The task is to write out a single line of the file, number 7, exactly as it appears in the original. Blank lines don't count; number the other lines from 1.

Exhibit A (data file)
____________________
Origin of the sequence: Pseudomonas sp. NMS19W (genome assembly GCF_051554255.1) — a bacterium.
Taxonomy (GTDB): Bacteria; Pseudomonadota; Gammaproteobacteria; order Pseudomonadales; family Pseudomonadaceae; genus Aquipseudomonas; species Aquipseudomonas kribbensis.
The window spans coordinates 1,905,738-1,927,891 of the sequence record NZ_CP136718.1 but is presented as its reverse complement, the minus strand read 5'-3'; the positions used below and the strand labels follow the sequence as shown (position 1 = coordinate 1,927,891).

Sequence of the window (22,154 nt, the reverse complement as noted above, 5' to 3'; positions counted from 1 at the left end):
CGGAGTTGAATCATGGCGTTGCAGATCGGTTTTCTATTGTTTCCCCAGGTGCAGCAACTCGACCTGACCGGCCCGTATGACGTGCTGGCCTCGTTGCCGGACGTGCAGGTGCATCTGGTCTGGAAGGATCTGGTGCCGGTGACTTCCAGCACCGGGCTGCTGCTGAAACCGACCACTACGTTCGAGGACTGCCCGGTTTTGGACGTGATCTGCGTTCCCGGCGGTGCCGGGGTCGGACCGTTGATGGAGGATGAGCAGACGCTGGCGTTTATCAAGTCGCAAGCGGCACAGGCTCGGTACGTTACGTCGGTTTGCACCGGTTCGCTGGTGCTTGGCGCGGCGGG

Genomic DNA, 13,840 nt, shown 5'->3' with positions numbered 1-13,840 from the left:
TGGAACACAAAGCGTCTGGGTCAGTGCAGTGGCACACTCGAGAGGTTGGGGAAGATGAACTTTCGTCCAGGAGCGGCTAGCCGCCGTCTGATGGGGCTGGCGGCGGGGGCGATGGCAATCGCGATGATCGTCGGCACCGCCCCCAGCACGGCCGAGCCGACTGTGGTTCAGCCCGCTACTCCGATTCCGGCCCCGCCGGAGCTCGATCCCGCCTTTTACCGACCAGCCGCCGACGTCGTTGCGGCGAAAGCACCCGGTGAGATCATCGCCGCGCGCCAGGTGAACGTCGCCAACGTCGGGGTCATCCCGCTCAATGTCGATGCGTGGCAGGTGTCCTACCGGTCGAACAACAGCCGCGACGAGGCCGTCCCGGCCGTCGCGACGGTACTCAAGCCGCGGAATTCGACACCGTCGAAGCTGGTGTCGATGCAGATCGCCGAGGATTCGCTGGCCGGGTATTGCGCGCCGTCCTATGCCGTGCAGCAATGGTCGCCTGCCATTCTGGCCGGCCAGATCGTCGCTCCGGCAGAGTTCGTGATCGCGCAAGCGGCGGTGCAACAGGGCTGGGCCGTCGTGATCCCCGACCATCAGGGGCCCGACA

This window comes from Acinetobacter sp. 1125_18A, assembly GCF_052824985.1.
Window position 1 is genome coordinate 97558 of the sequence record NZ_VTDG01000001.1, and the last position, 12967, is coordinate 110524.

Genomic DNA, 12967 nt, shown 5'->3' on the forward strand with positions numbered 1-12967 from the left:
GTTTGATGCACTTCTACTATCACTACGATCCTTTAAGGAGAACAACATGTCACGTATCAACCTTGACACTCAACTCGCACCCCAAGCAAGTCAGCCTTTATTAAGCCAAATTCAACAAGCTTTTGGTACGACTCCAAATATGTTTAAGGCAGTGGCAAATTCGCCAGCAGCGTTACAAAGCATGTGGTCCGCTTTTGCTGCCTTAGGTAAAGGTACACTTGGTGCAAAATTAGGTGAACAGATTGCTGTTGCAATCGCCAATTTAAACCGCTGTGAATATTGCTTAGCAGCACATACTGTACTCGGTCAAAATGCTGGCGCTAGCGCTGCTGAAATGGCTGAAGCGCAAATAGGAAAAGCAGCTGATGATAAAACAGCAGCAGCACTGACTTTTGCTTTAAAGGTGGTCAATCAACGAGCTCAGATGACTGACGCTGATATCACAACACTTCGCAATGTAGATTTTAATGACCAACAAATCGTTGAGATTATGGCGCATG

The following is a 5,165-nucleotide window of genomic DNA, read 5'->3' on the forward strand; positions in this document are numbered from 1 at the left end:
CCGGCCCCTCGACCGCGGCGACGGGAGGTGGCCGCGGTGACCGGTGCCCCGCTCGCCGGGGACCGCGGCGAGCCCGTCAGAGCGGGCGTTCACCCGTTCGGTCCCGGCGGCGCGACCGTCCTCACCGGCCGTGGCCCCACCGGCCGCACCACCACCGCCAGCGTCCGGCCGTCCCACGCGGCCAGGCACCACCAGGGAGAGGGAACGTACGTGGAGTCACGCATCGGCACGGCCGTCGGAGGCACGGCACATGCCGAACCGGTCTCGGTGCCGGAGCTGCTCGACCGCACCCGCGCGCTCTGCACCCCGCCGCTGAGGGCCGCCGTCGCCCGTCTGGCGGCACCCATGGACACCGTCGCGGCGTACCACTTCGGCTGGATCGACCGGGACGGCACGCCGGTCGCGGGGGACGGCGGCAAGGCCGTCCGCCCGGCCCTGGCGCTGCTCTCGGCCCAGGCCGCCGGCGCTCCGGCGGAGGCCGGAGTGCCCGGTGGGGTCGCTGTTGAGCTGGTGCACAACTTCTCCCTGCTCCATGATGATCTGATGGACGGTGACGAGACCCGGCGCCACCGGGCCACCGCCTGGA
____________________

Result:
TGGAACACAAAGCGTCTGGGTCAGTGCAGTGGCACACTCGAGAGGTTGGGGAAGATGAACTTTCGTCCAGGAGCGGCTAGCCGCCGTCTGATGGGGCTGGCGGCGGGGGCGATGGCAATCGCGATGATCGTCGGCACCGCCCCCAGCACGGCCGAGCCGACTGTGGTTCAGCCCGCTACTCCGATTCCGGCCCCGCCGGAGCTCGATCCCGCCTTTTACCGACCAGCCGCCGACGTCGTTGCGGCGAAAGCACCCGGTGAGATCATCGCCGCGCGCCAGGTGAACGTCGCCAACGTCGGGGTCATCCCGCTCAATGTCGATGCGTGGCAGGTGTCCTACCGGTCGAACAACAGCCGCGACGAGGCCGTCCCGGCCGTCGCGACGGTACTCAAGCCGCGGAATTCGACACCGTCGAAGCTGGTGTCGATGCAGATCGCCGAGGATTCGCTGGCCGGGTATTGCGCGCCGTCCTATGCCGTGCAGCAATGGTCGCCTGCCATTCTGGCCGGCCAGATCGTCGCTCCGGCAGAGTTCGTGATCGCGCAAGCGGCGGTGCAACAGGGCTGGGCCGTCGTGATCCCCGACCATCAGGGGCCCGACA